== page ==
Three interdependent components are discussed as the basis for a clean diesel system; the use of ULSD fuel which not only greatly reduces sulphur emissions but can also reduce particulate matter by up to 10 percent; new engine technology with redesigned combustion chambers, common rail fuel injection systems and variable geometry turbos that greatly reduces particulate matter and NOx emissions; and emissions control technologies including diesel oxidation catalysts, selective catalytic reduction devices, lean NOx catalysts, exhaust gas recirculation, and active diesel particulate filters. When combined, these three components usher in a new era of clean diesels which emit 98 percent less particulate matter and NOx in 2007 models than 1988 levels.
For existing diesel vehicle owners, the five Rs of retrofitting are also discussed; Rebuild core engine components every three to four years; Refuel using ULSD and/or biodiesel; Retrofit exhaust emissions control technologies; Repower older engines with new or newer diesel engines; and Replace entire old, heavily emitting vehicles and equipment with new models. Sections on Implementation Criteria for successful retrofitting projects, Incentives And Funding Resources, and Sample Retrofit Projects rounds out the paper.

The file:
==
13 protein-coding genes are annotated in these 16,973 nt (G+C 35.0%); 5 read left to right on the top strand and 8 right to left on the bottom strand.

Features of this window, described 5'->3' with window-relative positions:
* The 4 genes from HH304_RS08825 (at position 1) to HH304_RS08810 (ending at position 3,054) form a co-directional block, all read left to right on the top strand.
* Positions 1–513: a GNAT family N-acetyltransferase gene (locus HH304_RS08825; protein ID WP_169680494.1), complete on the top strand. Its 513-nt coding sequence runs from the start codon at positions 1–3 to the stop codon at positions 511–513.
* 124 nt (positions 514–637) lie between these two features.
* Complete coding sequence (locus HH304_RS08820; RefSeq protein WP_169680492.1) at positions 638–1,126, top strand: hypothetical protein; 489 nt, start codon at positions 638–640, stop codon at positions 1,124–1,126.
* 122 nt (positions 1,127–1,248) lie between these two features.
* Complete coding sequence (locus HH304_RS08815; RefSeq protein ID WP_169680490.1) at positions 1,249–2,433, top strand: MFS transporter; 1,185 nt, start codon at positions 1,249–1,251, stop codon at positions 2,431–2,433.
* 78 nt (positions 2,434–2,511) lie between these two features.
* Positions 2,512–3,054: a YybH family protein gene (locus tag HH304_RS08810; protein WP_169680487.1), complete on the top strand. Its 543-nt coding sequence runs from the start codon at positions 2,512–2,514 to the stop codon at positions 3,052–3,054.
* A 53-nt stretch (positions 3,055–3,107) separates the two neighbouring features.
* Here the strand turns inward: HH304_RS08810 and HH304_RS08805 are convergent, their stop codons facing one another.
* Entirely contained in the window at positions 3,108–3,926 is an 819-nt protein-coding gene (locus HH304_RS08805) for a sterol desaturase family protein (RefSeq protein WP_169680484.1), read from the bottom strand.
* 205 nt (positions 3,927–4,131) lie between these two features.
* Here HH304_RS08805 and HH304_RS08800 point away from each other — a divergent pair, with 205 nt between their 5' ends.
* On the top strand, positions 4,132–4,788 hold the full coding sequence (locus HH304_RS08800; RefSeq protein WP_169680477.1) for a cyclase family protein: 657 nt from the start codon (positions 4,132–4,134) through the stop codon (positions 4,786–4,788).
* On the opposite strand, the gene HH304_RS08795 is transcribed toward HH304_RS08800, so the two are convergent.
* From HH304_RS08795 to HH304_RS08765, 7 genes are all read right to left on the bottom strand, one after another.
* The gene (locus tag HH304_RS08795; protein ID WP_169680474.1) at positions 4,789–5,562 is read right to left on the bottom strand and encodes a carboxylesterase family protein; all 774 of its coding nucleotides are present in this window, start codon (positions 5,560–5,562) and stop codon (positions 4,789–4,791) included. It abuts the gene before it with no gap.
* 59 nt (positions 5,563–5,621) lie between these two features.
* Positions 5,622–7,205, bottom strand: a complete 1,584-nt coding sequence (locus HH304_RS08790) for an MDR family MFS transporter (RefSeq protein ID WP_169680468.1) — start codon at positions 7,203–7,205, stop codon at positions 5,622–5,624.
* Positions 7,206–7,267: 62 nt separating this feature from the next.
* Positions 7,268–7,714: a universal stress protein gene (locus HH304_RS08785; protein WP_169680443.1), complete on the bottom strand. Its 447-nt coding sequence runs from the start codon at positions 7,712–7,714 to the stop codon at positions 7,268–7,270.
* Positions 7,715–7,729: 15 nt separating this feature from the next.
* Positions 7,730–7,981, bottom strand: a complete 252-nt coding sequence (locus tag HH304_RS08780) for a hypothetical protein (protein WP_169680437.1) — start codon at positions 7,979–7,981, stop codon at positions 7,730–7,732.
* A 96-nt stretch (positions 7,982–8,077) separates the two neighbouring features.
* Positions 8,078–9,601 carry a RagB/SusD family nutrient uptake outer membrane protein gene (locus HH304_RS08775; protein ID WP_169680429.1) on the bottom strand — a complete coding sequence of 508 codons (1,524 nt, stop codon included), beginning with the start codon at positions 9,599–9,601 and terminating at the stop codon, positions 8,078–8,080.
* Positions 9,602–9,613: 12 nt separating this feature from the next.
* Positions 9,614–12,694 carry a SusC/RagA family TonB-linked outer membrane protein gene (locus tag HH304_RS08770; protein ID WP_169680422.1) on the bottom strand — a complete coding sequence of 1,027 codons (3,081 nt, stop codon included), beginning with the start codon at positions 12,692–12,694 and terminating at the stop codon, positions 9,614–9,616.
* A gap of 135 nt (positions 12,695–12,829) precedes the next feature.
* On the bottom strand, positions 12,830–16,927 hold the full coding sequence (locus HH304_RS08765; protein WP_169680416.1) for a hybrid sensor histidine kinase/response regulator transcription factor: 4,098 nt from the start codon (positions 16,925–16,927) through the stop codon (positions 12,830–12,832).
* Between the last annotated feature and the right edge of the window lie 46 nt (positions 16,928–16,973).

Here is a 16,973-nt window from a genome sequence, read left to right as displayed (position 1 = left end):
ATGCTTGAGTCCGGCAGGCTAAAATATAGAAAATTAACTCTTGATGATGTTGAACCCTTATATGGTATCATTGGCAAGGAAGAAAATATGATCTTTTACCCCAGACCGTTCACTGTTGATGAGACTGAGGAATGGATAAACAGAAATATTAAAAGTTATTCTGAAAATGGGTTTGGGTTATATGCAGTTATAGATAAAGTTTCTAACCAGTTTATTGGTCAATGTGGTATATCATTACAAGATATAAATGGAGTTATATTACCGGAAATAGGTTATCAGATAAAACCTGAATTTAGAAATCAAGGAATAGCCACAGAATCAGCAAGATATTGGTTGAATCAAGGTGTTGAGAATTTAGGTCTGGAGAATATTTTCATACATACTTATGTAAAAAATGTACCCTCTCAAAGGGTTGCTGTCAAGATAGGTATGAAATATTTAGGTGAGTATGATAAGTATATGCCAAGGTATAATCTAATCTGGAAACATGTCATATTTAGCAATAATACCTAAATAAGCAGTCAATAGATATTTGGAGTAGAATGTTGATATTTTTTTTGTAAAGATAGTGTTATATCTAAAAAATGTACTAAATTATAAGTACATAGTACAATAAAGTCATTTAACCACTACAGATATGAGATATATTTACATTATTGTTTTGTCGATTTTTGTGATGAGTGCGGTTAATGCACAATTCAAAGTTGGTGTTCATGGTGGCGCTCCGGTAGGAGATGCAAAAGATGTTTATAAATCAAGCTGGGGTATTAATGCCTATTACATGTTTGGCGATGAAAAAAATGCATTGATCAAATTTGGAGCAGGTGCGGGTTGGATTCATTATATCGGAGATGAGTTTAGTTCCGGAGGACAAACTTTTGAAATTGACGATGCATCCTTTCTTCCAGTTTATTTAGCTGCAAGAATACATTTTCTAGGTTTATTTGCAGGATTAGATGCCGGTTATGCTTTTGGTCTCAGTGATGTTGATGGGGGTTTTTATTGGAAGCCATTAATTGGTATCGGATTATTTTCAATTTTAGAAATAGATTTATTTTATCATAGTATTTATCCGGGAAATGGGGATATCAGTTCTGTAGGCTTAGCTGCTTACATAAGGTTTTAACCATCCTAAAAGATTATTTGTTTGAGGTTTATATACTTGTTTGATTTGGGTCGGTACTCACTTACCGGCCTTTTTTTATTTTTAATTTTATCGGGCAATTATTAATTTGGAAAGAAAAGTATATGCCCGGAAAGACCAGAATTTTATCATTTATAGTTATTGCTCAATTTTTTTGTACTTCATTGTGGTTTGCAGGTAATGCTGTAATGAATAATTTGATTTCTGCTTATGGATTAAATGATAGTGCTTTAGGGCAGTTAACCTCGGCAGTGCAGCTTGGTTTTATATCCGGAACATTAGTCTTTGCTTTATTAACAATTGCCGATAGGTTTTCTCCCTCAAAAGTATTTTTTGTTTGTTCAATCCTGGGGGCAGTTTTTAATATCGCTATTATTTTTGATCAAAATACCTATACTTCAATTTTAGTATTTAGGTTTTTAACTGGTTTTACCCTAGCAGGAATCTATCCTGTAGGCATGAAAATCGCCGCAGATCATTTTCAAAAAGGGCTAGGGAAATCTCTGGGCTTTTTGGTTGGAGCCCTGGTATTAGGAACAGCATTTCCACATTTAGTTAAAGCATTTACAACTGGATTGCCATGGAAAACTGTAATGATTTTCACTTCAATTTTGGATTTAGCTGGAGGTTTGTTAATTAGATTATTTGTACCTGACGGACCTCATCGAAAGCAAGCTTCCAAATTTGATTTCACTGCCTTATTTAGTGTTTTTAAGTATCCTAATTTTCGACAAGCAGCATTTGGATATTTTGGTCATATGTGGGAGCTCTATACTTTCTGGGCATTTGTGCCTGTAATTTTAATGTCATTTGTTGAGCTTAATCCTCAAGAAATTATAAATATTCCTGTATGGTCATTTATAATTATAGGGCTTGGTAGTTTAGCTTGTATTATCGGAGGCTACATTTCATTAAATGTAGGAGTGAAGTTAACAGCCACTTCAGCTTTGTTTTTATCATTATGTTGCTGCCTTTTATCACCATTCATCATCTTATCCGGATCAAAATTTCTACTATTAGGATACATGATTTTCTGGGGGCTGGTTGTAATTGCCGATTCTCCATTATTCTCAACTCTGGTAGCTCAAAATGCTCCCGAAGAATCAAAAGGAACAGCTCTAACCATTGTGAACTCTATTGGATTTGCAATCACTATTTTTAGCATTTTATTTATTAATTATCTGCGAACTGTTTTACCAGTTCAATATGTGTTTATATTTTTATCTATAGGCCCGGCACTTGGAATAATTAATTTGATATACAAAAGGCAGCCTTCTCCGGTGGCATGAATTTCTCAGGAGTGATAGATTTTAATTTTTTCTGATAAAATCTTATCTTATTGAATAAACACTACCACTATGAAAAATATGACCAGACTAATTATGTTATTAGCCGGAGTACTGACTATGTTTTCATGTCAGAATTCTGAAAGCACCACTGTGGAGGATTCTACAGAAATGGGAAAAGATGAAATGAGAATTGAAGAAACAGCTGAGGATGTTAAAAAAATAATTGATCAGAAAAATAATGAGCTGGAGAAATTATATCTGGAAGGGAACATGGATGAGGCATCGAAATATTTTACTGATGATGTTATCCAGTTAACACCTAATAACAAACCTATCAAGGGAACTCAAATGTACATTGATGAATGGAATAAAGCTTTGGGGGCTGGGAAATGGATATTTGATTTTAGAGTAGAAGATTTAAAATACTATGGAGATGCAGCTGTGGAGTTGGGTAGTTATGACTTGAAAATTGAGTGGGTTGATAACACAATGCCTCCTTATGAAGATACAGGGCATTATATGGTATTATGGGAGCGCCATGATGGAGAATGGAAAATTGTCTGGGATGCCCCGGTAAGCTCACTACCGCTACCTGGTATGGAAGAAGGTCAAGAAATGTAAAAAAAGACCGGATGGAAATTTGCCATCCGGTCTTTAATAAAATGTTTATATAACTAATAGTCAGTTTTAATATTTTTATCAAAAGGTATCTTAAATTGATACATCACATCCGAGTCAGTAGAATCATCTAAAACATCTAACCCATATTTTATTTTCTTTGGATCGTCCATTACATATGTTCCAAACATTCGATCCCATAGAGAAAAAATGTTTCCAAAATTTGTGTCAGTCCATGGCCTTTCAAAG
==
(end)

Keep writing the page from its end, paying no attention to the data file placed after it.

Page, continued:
Hopefully large diesel fleet owners will take heed of the advice offered in this white paper and look at implementing their own retrofitting projects to improve the emissions output of the dirtiest diesels on and off the road today.